There are so many things to do when you visit the South Island. It is hard to limit it to just a few major things. Wherever you decide to visit, you will find some small little aspects or places that will make the whole trip amazing.
The Canterbury region located on the eastern side of the South Island spreads over 45,000 square kilometres. The region is known for a multitude of things, but it is world-renowned for being a food-growing region. It produces, amongst other things, meat products, seafood, dairy food and wine.
Christchurch is the largest city on the South Island with a population totalling at nearly 400,000. The Canterbury earthquakes rocked the city in 2011. The aftermath caused some 65,000 people to move to other parts of the country. Since then the city has slowly been recovering although it still retains some of its scars.
Why not take a walk around the city to see all of the different kinds of street art. After the devastating earthquakes in 2011, the city was rebuilt as a more creative and funky urban centre. You can find many colourful murals that tell stories of the city’s resilience and indomitable spirit. A worthwhile addition to any trip to the city.
Why not visit Akaroa, the most French Town in New Zealand
Located an hour and twenty minutes away from the city of Christchurch, this small town has a deep French vibe to it.
The best way to explore the town is on foot. First, stop off at the information centre and there you will be provided with all the information about the town that you could need. Take a look at all of the restaurants and little cottages littered throughout the town, and be sure to stop off at the Museum for all your history needs.
If the town’s history isn’t something that you are overly interested in, then you should look out to sea. There are many boat tours that you can go on to view all of the marine wildlife that is in the area. All in all, this is a must-see place if you are visiting nearby Christchurch.
Visit the Aoraki/Mount Cook National Park
If you have seen any kinds of information guides about the South Island of New Zealand, you would have heard about or seen Mount Cook.
You can visit Mount Cook National Park at any time of the year but each different season will provide you with a different experience. All around the NAtional park, there are many walks that you can take. Each of them is of varying difficulties (weather also plays a part in it).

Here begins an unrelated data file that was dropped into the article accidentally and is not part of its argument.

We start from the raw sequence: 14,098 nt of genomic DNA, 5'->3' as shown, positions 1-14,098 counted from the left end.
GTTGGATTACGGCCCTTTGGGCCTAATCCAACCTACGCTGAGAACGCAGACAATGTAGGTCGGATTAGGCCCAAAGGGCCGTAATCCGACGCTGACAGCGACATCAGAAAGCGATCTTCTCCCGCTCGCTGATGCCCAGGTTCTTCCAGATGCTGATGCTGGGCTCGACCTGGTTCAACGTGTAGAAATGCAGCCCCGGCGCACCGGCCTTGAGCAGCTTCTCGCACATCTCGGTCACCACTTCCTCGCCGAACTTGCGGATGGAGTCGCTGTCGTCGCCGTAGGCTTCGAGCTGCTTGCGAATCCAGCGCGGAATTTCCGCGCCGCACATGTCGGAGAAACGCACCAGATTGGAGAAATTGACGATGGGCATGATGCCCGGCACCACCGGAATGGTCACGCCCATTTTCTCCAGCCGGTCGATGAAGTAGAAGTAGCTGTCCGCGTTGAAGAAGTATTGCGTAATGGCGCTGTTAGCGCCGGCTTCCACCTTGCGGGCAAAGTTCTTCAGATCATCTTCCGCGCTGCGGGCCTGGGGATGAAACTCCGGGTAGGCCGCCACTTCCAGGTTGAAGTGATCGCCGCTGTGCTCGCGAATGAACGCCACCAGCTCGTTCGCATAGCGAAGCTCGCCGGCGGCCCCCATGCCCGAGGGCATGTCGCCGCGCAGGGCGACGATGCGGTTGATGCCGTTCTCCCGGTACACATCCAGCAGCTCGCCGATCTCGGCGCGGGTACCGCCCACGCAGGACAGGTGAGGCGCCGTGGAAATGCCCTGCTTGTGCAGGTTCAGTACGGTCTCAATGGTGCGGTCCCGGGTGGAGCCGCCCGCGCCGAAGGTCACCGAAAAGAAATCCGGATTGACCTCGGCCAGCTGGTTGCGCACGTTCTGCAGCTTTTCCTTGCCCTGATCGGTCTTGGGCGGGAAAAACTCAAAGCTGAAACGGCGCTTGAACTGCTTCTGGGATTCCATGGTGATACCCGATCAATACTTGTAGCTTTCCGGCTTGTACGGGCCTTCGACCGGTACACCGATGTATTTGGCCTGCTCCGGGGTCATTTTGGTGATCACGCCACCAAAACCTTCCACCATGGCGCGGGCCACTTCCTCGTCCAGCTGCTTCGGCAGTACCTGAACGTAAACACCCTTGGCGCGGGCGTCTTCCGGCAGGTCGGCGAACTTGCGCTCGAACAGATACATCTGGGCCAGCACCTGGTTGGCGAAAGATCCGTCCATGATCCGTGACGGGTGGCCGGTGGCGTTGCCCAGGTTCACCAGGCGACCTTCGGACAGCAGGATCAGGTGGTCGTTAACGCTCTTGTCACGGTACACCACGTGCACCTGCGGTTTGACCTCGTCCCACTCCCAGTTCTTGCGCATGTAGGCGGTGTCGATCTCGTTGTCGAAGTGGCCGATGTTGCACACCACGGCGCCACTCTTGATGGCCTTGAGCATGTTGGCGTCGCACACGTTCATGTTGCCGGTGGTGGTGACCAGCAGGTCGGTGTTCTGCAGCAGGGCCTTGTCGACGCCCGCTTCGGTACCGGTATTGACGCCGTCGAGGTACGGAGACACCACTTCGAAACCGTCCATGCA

Why not walk the Hooker Valley Track. The Hooker Valley Track is one of the finest half-day walks in the area. You’ll get to spot the peak of New Zealand’s tallest mountain, Mount Cook, across a glacial lake scattered with icebergs. This specific walk is good at all times of the year, although during winter it may take a little longer as the path can get icy.
Go whale watching in Kaikōura
Kaikōura is located two hours north of Christchurch. The town is caught between the Seaward Kaikōura Range and the Pacific Ocean, and during the winter the mountain range is covered in snow.
Off the coast, there is a plethora of wildlife; sperm whales, orcas, and dolphins, to name a few. So while you are here, you should hop on a boat to tour the oceans looking for these animals.
Gaze at the stars above Lake Tekapo
Lake Tekapo is not too far from Mt Cook National Park, located in Mackenzie Country of the Canterbury Region. Being so far away from any major population centre the skies are as clear as they can be, and all around the lake, you can see the mountains that reach towards the sky. You will find no light pollution to obstruct the view overhead, which makes Lake Tekapo a prime location to do some stargazing.
Stargazing at the Tekapo Hot Springs is the perfect place to sit back and look at the stars. It is perfect for those chilly clear nights. You get to hear about all of the different stars up in the night sky and then even look at them through several telescopes during your visit.
The deep blue depths of Lake Tekapo make this an irresistible stopover on your Mackenzie Country road trip. Make sure you step outside at night time to catch a glimpse of the spectacularly clear skies and bright stars.
One thing that you must check out while you have made your stop in Tekapo is to view the Church of the Good Shepard. To some, it might seem as though it is just a little stone church on the edge of the lake, but it houses some of the best views of the lake and the night sky above.
Located within the Otago Peninsula, Dunedin is known as the Edinburgh of New Zealand. The city is known to wear its Scottish heritage with pride and so it should. Dunedin is surrounded by dramatic hills and lies at the foot of a long, picturesque harbour. It has been said that Dunedin is ‘one of the best-preserved Victorian and Edwardian cities in the Southern Hemisphere’. I am inclined to agree with that statement. It feels as though regardless of where you turn, you can discover something new and tied to history.
The city is easily walkable, and everything is within reach of one another, so if you don’t happen to have access to a car, then you needn’t be worried. Two well-known heritage walks allow you to see every inch of the city and bask in its beauty. Each of the walks is marked by bronze plaques set into the footpath, marked as ‘Heritage Walk 1’ and ‘Heritage Walk 2’.